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Leavitt Communications' president writes about one of the newcomers to the social networking scene-- an obituary site; the audience is the desirable senior crowd.
A new service catering to the 50+ crowd not only offers an online obituary database dating back to the 1930s, but members can also read morbidly humorous stories about how people met their demise in the strangest ways-- online snippets somewhat analogous to the opening two minutes of each episode of the now defunct HBO series, "Six Feet Under."
Launched on July 31, Eons.com was started by Monster.com founder Jeff Taylor (who is 45). According to Linda Natansohn, senior vice president of strategic development, Eons.com was established to help connect this wealthy group, which according to the U.S. Census and Federal Reserve, controls about $28 trillion -- or 67 percent -- of the nation's wealth. Households headed by someone in the 55-to-64 age group also had a median annual net worth of $112,048 in 2000-- 15 times the $7,240 reported for the under-35 age group. And within five years about a third of the population is going to be at least 50 years old.
With statistics like these, small wonder then that the folks at Eons.com believe they have tapped into a MySpace-type of environment for the Baby Boomer generation-- and are also hopeful that the site will be a virtual moneymaker.
Eons.com offers a number of what Natansohn calls "robust products, all of which can be enjoyed without an ounce of social networking." Click on "Fun," for instance, and there's a welter of information on interactive games, entertainment, hobbies and interests. The "Love" icon has lots of useful information subdivided into categories, some of which include "Friends," "Kids," "Grandkids," and "Caring for Parents." Punch up "Money" and Boomers can find career advice, learn about retirement planning, insurance and more.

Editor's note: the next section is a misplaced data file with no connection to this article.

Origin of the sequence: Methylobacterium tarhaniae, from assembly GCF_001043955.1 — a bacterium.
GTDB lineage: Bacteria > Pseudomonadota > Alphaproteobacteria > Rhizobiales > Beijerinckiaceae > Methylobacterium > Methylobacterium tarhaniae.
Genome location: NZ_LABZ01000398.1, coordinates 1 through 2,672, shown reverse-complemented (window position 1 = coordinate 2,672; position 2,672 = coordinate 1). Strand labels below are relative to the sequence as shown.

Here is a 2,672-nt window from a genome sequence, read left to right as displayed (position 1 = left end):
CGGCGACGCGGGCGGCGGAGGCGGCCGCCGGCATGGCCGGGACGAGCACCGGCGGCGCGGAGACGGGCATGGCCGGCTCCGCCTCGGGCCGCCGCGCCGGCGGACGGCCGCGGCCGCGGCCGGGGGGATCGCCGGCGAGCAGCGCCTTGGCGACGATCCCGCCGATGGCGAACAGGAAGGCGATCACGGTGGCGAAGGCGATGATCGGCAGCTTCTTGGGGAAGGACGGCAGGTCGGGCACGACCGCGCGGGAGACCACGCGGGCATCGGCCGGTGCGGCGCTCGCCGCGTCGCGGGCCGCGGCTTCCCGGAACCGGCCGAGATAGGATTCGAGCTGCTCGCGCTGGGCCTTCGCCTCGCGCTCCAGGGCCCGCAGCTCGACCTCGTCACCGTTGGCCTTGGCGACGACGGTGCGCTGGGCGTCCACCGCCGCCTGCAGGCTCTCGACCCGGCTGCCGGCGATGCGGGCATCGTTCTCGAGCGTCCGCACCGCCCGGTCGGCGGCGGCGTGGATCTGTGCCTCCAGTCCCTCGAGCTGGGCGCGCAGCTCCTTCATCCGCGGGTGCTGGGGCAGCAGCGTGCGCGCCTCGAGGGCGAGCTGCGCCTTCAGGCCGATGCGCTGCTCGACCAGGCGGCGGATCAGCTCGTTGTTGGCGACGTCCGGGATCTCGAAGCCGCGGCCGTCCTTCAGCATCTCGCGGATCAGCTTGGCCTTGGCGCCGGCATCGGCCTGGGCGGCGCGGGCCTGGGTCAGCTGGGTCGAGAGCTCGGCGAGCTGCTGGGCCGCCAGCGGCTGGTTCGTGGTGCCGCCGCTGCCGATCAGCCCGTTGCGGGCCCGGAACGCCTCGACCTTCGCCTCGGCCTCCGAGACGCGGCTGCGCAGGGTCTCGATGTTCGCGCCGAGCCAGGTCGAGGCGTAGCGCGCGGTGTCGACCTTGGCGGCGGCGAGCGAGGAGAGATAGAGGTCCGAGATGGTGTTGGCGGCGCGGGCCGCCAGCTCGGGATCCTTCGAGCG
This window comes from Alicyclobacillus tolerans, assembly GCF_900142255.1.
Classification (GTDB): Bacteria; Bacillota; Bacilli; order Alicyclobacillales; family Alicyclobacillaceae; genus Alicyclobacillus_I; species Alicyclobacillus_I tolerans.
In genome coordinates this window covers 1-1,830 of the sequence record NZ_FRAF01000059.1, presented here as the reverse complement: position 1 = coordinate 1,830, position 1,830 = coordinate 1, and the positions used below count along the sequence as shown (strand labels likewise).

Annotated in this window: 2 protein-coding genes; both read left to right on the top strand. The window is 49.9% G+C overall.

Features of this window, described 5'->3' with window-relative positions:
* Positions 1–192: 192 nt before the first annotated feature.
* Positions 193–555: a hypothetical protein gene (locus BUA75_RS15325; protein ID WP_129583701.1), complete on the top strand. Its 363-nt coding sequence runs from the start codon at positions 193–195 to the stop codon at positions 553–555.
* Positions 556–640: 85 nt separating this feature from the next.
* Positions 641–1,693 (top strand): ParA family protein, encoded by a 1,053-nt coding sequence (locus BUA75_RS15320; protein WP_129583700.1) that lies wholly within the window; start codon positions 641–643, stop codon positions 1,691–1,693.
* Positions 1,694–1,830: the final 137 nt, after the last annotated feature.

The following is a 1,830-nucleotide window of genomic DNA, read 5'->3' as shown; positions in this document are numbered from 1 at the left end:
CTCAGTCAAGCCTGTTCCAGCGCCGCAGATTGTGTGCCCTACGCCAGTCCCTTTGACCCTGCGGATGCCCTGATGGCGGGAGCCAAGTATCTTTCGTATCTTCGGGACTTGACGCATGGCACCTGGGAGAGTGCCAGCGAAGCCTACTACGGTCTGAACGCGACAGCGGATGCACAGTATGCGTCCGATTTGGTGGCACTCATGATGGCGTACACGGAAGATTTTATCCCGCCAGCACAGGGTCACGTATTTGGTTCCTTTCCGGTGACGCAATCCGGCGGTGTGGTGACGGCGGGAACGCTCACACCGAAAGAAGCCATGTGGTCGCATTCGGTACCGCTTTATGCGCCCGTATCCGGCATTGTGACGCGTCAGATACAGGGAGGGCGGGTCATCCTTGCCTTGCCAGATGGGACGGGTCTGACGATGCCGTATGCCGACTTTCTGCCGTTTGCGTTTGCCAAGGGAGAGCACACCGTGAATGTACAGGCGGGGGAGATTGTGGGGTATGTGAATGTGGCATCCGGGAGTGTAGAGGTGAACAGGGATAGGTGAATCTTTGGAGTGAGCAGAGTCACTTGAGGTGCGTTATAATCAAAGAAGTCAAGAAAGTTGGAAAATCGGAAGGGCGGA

But what's piqued the interest of so many viewers is the "Obits" section, which among other things, features a Longevity Calculator that uses a variety of baselines and benchmarks to determine how much time you have left on the planet. Click on "Local Obits" and you can read about luminaries who have departed to the great beyond. "Tributes" include comprehensive write-ups and photos of a wide variety of well-known people-- from Don Adams to Simon Wiesenthal. You can also sign up to receive an alert when someone dies or in response to pre-defined keywords like a school name or company.
"We are reinventing obituaries, which have seen little or no innovation in 100 years and have created the first age relevant search engine," said Natansohn.
One of the most hilarious offbeat sections in "Obits" is "Way to Go," which chronicles how various people met their maker. In one example, as reported by the Lancashire (UK) Evening Telegraph, a man failed to take his own life, then managed to do so accidentally-- he tried tying a noose around his neck and to a telephone pole and then set off at high speed in his red Skoda Fabia. But he died after the noose snapped and he lost control of his car.
Death jokes aside, Eons.com, said Natansohn, is already generating revenues from a variety of sources, including advertising, sponsorships, listings in is obituary database, revenue sharing and lead generation.
"We recently announced five industry-leading corporate founding partners who share our vision about the power of this generation, including Harrah's, Humana, Hyatt, Verizon Wireless and Liberty Mutual," Natansohn said.
Founder Taylor recently summed his philosophy that prompted him to start Eons.com.
"We now live about 20 years longer than our grandparents. These are people who want to spend money to save time, rather than spend their time trying to save money."
Neal Leavitt is president of Leavitt Communications.
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